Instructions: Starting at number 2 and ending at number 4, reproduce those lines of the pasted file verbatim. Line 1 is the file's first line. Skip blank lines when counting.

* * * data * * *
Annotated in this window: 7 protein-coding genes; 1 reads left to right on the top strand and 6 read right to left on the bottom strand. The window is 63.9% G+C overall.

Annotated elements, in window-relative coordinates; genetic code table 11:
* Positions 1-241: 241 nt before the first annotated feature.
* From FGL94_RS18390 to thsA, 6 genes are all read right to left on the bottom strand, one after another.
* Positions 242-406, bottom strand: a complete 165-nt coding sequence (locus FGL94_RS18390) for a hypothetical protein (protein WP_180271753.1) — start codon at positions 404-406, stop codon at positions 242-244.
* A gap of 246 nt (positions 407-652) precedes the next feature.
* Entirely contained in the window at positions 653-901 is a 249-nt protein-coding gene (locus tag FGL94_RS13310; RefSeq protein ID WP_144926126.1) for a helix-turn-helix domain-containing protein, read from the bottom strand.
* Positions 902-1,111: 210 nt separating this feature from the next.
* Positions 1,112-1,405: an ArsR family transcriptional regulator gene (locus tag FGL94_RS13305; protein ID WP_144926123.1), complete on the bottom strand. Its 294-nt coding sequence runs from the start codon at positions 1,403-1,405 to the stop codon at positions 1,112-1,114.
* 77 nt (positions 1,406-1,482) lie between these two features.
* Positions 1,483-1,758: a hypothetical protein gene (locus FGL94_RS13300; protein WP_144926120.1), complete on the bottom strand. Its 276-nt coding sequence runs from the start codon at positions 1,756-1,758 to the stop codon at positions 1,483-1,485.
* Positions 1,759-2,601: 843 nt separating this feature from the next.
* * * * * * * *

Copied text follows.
Annotated elements, in window-relative coordinates; genetic code table 11:
* Positions 1-241: 241 nt before the first annotated feature.
* From FGL94_RS18390 to thsA, 6 genes are all read right to left on the bottom strand, one after another.